Michael Barone

It's racially discriminatory to prohibit racial discrimination. That's the bottom line of a decision issued last Friday, just before the Fourth of July weekend, by the U.S. Court of Appeals for the Sixth Circuit.

The case was brought by an organization called By Any Means Necessary to overturn a state constitutional amendment passed by a 58 percent majority of Michigan voters in November 2006.

This was not BAMN's first challenge to the proposition. It staged a mini-riot in the secretary of state's office to try to block submission of the signatures that put the proposition on the ballot.

The ballot proposition, sponsored by the indefatigable Ward Connerly, banned racial discrimination by state colleges and universities and by state government generally. It is consistent with the Civil Rights Act of 1964 and in line with the aims of the 14th Amendment to the Constitution.

Its chief goal was to ban the racial quotas and preferences long used in admissions by Michigan's state universities. The U.S. Supreme Court in 2003 overturned the explicit quotas used by the University of Michigan's undergraduate college but, in a controlling opinion by Justice Sandra Day O'Connor, approved the "holistic" admissions process of U of M's law school.

The Sixth Circuit ruling seems unlikely to stand. Its citation of Supreme Court precedents is unpersuasive. The proposition that a state's voters cannot ban racial discrimination seems palpably absurd.

But it does stand as a monument to the contortions that liberal lawyers and judges will go through to perpetuate the racial quotas and preferences that have become embedded in important parts of American life.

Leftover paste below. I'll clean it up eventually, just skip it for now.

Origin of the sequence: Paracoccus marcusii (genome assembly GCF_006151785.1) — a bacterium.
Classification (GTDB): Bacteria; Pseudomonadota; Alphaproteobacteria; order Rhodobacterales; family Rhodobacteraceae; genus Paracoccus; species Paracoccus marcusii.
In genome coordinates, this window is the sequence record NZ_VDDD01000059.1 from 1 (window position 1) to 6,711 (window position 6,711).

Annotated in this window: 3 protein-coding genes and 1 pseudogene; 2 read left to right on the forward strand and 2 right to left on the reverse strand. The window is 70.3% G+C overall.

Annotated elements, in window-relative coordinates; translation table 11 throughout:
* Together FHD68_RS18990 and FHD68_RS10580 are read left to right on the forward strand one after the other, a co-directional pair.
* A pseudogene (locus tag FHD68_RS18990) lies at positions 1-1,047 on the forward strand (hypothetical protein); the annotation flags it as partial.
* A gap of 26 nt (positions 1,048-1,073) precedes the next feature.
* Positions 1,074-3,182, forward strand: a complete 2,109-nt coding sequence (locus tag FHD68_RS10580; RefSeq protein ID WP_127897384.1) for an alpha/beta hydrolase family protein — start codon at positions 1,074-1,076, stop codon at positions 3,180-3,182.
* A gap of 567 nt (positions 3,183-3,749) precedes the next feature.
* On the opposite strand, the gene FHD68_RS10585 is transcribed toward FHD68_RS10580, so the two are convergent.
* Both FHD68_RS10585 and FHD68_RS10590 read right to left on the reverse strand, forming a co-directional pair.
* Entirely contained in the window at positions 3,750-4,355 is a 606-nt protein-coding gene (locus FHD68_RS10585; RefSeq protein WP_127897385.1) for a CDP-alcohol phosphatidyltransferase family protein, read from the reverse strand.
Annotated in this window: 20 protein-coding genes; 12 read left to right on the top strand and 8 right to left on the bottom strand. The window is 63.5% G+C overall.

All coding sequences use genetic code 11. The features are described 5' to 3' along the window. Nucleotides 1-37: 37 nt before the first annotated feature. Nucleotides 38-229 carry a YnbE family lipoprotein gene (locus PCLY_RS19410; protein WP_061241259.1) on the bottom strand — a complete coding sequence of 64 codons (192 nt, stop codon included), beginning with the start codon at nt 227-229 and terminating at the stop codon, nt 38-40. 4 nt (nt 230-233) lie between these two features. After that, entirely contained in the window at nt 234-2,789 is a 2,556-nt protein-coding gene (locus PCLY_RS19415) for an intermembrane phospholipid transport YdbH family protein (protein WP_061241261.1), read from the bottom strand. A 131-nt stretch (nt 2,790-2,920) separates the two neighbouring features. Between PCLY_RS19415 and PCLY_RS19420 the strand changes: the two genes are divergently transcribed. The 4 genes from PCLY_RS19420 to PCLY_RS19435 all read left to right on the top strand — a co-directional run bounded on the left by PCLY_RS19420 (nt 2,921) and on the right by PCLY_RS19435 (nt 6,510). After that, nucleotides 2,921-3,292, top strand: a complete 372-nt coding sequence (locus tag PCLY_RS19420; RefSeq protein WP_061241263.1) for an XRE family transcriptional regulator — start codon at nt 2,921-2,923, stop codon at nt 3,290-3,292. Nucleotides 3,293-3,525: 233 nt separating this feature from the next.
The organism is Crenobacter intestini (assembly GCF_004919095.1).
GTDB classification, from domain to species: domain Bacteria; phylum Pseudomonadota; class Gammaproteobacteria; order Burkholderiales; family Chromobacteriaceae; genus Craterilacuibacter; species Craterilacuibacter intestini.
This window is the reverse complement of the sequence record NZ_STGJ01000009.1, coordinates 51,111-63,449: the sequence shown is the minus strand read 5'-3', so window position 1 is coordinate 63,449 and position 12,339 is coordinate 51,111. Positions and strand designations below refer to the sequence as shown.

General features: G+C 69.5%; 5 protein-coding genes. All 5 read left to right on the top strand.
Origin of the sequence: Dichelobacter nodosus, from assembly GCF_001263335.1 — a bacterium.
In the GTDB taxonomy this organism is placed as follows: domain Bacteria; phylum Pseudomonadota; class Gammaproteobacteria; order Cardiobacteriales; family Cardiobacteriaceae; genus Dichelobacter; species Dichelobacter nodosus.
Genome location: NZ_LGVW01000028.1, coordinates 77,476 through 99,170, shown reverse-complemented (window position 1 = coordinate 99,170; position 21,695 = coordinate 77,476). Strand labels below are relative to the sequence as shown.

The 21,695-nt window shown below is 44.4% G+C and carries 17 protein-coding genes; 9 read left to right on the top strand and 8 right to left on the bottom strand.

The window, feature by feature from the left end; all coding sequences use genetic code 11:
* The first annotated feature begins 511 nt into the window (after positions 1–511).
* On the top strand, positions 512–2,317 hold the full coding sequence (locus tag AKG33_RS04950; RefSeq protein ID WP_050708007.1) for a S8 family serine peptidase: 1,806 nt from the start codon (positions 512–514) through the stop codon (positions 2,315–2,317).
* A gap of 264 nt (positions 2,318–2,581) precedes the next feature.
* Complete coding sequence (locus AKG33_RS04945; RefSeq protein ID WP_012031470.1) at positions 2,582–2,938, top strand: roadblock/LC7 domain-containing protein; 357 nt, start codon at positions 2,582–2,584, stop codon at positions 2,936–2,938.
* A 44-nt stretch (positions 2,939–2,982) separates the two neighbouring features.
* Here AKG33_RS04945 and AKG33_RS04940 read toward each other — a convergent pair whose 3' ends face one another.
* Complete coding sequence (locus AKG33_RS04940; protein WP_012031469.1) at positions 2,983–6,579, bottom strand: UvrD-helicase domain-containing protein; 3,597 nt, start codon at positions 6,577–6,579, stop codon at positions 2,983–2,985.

The first step in these contortions is to ignore the fact that any racial quota or preference violates the Civil Rights Act of 1964. Discriminating by race is racial discrimination, even if your intention is to help black people.

The next step is, as the Sixth Circuit panel did explicitly and Justice O'Connor did more surreptitiously, to close your eyes to the fact that racial quotas and preferences are being employed. The admissions directors and the corporate human relations departments are just being, um, "holistic."

All of which is intellectually dishonest and corrosive to honest discourse.

In my view, the strongest argument against racial quotas and preferences is that they tend to cast a pall of illegitimacy over the achievements of the intended beneficiaries. We see this every time a liberal critic questions the competence of Justice Clarence Thomas.


Michael Barone

Michael Barone, senior political analyst for The Washington Examiner (www.washingtonexaminer.com), is a resident fellow at the American Enterprise Institute, a Fox News Channel contributor and a co-author of The Almanac of American Politics. To find out more about Michael Barone, and read features by other Creators Syndicate writers and cartoonists, visit the Creators Syndicate Web page at www.creators.com. COPYRIGHT 2011 THE WASHINGTON EXAMINER. DISTRIBUTED BY CREATORS.COM